Stressed? You'll Love Adaptogens

December 29, 2017

What is an Adaptogen?

Adaptogens are essentially naturally occurring metabolic regulators that increase an organism’s ability to adapt to and avoid damage from changing environmental factors or stress. (Think deadlines, work, homework, tests, financial, emotional, and physical chaos).

In shorter teams they:

* Counteract the adverse effects of stress.
* Increase energy.
* Increase the body’s resistance to a broad range of adverse influences.
* Have a normalizing effect, improving many conditions while aggravating none.
* And cause minimal side effects.

As an extremely active person and someone who thrives off of constantly pushing myself, it is no wonder I took to adaptogens. They have truly helped me push through some of the most stressful times at work and in school, and have given me the stamina to push through my toughest workouts. 


Could YOU benefit from an adaptogen?


The short answer is, ABSOLUTELY! 


The stress we face on a daily basis, whether it's physical or emotional, places extreme tension on the nervous system. With that being said, the state of the nervous system usually translates into the well-being of the whole body. 


Stress on the nervous system can show up as many different symptoms. Below are specific examples of symptoms that may indicate your nervous system is beyond the need for some tender love and care!


  • Symptoms of the circulatory system (palpitations, hypertension, inflammation)

  • Symptoms of the respiratory system (asthma, allergies, congestion)

  • The digestive system (IBS, flatulence, ulceration, constipation, indigestion)

  • The glandular system (hypothyroidism, hypoglycemia, diabetes and other)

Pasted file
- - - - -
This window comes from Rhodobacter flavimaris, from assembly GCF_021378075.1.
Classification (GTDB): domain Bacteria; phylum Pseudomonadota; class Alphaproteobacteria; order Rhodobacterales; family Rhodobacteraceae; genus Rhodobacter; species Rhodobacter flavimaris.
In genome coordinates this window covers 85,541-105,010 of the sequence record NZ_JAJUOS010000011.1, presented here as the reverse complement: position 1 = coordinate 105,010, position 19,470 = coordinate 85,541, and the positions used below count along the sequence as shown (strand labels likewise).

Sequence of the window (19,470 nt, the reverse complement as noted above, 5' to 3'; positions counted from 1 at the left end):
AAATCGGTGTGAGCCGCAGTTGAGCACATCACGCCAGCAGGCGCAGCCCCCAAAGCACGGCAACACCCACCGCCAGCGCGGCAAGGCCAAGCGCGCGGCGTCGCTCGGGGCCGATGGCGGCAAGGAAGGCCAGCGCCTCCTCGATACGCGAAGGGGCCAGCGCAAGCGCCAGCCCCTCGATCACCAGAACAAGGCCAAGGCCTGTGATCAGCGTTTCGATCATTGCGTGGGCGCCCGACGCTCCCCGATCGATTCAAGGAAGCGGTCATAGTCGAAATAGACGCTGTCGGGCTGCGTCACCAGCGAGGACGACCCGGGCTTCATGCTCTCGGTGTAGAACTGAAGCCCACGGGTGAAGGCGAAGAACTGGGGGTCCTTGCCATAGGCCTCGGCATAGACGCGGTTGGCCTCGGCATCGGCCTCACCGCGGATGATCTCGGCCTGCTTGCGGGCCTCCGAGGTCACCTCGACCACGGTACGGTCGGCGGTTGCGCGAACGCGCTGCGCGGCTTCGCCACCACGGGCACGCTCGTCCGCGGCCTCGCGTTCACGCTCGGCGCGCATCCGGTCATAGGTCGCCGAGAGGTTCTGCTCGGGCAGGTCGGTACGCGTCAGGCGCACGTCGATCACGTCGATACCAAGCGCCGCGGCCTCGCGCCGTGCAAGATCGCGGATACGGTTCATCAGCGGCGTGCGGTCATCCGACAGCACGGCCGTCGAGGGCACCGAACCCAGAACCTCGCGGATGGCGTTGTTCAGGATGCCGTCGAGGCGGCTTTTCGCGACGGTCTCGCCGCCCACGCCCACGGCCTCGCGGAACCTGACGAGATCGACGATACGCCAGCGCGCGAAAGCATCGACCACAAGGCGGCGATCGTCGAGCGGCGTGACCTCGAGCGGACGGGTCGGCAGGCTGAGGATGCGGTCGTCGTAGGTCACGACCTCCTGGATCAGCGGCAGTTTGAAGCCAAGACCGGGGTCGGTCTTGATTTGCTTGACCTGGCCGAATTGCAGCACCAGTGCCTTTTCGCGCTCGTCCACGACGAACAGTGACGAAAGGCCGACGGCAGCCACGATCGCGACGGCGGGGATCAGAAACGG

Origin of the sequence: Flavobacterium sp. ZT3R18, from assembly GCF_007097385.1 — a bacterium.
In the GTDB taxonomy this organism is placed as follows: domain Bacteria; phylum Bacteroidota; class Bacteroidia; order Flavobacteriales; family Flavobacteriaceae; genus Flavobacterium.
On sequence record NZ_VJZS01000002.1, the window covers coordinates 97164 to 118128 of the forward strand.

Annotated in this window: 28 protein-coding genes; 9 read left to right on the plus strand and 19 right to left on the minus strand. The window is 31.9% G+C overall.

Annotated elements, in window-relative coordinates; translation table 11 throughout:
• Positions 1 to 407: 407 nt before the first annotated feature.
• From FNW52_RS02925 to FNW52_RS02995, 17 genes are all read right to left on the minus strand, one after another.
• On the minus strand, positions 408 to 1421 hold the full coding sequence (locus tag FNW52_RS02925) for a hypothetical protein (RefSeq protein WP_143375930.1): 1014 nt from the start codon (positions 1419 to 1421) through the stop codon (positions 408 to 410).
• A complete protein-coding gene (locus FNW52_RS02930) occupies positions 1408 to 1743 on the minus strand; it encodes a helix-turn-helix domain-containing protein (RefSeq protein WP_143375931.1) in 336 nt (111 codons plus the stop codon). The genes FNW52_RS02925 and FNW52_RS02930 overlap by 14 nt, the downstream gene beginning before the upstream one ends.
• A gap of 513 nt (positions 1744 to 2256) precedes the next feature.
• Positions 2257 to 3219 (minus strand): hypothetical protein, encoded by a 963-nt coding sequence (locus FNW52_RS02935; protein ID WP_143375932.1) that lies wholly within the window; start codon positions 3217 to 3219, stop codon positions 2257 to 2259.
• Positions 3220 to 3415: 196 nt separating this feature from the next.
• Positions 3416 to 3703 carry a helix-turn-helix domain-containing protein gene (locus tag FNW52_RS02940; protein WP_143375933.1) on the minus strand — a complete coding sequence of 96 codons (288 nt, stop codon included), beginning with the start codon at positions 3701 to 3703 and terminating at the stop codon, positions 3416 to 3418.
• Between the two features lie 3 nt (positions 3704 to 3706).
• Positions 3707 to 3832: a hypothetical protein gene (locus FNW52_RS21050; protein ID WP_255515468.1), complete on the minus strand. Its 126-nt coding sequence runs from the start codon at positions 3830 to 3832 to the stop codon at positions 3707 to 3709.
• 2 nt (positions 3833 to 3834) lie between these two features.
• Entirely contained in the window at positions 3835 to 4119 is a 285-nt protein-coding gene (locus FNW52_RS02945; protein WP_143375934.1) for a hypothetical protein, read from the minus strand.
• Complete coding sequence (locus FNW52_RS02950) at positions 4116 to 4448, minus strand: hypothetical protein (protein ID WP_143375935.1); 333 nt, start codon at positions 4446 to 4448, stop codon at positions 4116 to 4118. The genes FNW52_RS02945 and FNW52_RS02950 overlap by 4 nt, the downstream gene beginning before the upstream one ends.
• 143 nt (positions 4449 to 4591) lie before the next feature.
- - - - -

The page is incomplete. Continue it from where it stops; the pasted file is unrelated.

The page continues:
• The skin (drying and cracking, eczema)

  • The reproductive system (menstrual and reproductive problems)

  • insomnia and exhaustion  

What is the difference between an adaptogen and a stimulant?


It is important to distinguish adaptogens from stimulants, as although their actions are similar (to increase performance/delay fatigue), their effects on the body are completely different.

Stimulants fire up the central nervous system and temporarily send our bodies into overdrive. Their effects are short-term, are often followed by a crash and a period of decreased performance and are also associated with energy depletion and insomnia. Adaptogens, on the other hand, produce a much more gentle and sustained performance increase without the subsequent crash and are rarely ever associated with adverse reactions.

Additional Benefits of Adaptogens:

  • Significantly increases energy and improves athletic performance.

  • Reduces the secretion of stress-related hormones from the adrenal glands

  • Improves immune function (ie: increased ability of white blood cells to devour germs)

  • Helps prevent cancer and helps treat the damaging effects of radiation

Some of my Favourite Adaptogens include Maca root, Rhodiola, and Ashwagandha.

ASHWAGANDHA (Withania somnifera) - In Detail:

Part used: Root.

Adaptogenic benefits: Improves stamina, combats stress, enhances immune function, antioxidant, cancer prevention, lower cholesterol and blood pressure, mood elevating action, female reproductive tonic/may help normalize menstruation.


Research Indicates: 

Several Indian animal studies show that ashwagandha improves stamina and reduces the damage caused by various stressors. It stimulates the immune system, boosts antibody and red blood cell levels, and spurs white blood cells to devour germs. Ashwagandha is also a powerful antioxidant. Indian animal studies show that it has intriguing cancer-preventive action, and boosts the effectiveness of radiation treatments. Antioxidants also help prevent heart disease. In a study published in the Indian Journal of Experimental Biology in 2000, researchers gave ashwagandha daily to diabetics with high cholesterol. A month later, their cholesterol and blood sugar levels were significantly lower. Finally, the herb has some antidepressant action.

Side effects are rare in recommended amounts. But large doses may cause stomach distress, diarrhea, and vomiting. Pregnant and nursing women should not use it.

Dose: 1 to 6 grams/day (2 to 12 teaspoons) in capsules, tea, or smoothies (My favourite method of use – I buy ‘Organic Traditions’ brand, and put 2 tsp in my smoothies in the morning and after my workouts!). It can also be taken in tincture or liquid extract, 2 to 4 ml 3 times/day.


Remember The state of the nervous system usually translates into the well-being of the whole body. Balancing the nervous system, therefore, has a very profound effect on your overall health and well-being 



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